It may take twenty years, but eventually, truth will out:
The year 1989 changed the world. It moved us from a world of division and nuclear blackmail to one of new opportunity and unprecedented prosperity. It set the stage for our contemporary era: globalization, the triumph of free markets, the spread of democracy. It ushered in the great global economic boom that lifted billions out of poverty around the world and established America as the one and only superpower.Yet it was a dangerous triumph, chiefly because we claimed it for our own and scarcely bothered to fully understand how this great change came to pass. We told ourselves stick-figure parables of defiance and good-versus-evil triumph, summed up in Ronald Reagan's clarion call: "Mr. Gorbachev, tear down this wall!"From the vantage point of 20 years, we should be wiser. The reality is that "our" victory in the Cold War was not what we thought it was, nor did it happen the way we think it did. Most painfully, the myths we spun about it have hurt the world and ourselves.
It was, in truth, a Pyrrhic victory that took more than 40 years to come about, and was more about the edificial nature of the Soviet Union and its weak economy than about America's "strong defense"...altho to be fair that had a large part to play in the drama, certainly in terms of speeding it up.
Meyer raises some interesting points beyond this obvious trope, that the United States and in particular the Reagan administration have been too quick and too self-centered in picking up all the credit.
Indeed, many myths, like populist revolt overthrowing the Warsaw Pact, come into question.
The central point is, the Soviet Union was doomed from the beginning. It was really a matter of time and economics.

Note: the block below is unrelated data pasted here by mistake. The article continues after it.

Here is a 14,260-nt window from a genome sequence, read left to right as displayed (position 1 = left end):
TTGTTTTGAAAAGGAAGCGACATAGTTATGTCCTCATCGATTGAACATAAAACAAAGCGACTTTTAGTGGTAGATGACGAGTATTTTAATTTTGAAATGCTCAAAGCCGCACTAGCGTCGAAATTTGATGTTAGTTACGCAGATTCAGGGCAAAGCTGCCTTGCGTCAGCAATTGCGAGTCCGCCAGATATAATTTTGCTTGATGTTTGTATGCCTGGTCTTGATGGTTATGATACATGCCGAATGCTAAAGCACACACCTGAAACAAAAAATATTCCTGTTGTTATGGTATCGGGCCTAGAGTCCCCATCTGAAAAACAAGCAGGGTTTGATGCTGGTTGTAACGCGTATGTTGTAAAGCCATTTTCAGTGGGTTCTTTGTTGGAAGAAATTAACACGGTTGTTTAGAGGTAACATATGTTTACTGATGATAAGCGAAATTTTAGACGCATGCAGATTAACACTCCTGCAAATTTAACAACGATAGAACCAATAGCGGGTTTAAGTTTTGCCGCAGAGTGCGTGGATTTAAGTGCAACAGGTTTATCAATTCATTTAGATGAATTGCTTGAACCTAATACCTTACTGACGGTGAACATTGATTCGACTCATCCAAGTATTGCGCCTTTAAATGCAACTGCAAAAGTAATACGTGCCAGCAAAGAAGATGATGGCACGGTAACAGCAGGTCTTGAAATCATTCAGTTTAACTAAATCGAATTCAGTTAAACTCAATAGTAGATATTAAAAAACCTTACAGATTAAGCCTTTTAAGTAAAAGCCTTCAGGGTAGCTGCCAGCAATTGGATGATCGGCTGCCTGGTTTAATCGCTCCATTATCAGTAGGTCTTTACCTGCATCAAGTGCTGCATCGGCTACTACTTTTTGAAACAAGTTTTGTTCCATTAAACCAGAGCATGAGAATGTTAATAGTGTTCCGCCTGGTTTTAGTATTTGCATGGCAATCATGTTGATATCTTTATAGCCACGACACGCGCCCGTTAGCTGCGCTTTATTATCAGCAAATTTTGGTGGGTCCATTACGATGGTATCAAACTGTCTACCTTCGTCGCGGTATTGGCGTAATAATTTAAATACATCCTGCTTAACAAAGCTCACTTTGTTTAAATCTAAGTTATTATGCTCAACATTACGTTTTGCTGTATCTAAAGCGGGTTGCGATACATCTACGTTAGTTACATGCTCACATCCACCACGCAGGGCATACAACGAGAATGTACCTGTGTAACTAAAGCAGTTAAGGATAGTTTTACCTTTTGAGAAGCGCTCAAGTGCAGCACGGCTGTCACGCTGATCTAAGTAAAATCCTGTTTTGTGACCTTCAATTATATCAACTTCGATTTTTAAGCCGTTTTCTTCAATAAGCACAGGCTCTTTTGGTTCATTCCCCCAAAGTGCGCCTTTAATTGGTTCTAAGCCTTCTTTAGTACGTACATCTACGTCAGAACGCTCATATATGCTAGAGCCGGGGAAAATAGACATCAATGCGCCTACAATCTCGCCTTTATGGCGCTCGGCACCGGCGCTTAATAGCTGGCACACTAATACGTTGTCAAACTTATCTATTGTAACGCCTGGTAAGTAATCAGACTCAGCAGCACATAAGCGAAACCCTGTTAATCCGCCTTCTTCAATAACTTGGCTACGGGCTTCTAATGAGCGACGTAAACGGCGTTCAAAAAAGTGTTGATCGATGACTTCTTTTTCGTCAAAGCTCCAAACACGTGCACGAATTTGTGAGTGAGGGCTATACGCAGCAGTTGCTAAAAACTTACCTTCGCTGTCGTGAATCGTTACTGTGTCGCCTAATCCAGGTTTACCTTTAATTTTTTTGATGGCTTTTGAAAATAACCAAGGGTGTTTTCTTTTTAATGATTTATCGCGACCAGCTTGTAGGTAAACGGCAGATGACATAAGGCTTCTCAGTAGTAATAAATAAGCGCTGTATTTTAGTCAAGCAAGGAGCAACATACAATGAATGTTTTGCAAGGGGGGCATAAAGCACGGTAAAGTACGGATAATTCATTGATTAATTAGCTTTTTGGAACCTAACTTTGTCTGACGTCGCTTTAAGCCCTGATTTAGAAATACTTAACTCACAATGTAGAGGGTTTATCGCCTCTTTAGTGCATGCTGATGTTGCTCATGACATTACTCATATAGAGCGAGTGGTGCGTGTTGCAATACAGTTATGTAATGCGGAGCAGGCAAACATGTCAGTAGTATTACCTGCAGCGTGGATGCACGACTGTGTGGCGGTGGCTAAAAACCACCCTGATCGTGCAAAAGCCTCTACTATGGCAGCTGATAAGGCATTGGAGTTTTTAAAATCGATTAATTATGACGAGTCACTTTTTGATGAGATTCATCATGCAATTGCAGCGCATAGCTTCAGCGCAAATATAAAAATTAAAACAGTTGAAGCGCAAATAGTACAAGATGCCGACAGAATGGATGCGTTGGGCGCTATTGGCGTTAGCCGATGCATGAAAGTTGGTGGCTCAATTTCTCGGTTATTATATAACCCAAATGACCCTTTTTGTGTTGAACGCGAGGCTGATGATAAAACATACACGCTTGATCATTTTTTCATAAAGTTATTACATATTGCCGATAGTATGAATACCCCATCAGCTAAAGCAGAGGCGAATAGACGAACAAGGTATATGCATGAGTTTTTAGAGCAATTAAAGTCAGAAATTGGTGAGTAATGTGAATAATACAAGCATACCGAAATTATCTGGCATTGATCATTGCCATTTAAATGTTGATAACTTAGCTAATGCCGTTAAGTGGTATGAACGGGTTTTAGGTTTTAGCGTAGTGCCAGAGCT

Just as the fall of America was ordained in the early days of its creation: one nation was not under God, but several disparate islands of view. White, black, male, female, rich, poor, these groups, history shows, cannot all live under the same roof forever. It really is just a matter of time, as history demonstrates.
But note Meyer's third fallacy that came out of 1989:
A third myth is the most dangerous: the idea of the United States as emancipator, a liberator of repressed peoples. This crusading brand of American triumphalism has become gospel over the past two decades in certain foreign policy circles, especially among neoconservatives.
He has a point: every war we've engaged in, with the exception of one, since 1989 has been a patrician war of "freedom". The sole exception? Preventing ethnic cleansing in the former Warsaw Pact state of Yugoslavia.
Indeed, many of our wars for freedom have ended up oppressing sectors of population worse than before we arrived to fight (the Kurds after Gulf War I spring to mind), and most, if not all, have left the nation we've battled in far worse for the wear and war. This lesson is being demonstrated now in Iraq (and eventually Afghanistan) to our utter embarassment.
Imagine if we had invested that postwar "peace dividend" in our infrastructure, or education, or job retraining, or healthcare, and freed Americans instead of people who meant us no harm, caused us no harm, and whom we could have safely ignored (obviously, the Taliban and Al Qaeda do not fit this profile).
Imagine the trillions we would have shored up our economy with. Imagine actually going in and winning a quick war against Al Qaeda because we weren't tamping down Somalia in the 90s (or worrying ourselves over which orifice of what woman our President was filling, but I digress...).
It's a shame that it takes history to give us wisdom, that we do not learn from the mistakes of our ancestors or even from our elders, who fought and beat a hegemonic empire, likely the most powerful on the planet, to win our freedom. Practically by ourselves (the French helped).
Wouldn't we be ashamed if some other nation, say, Italy, came here and fought for our freedom for us?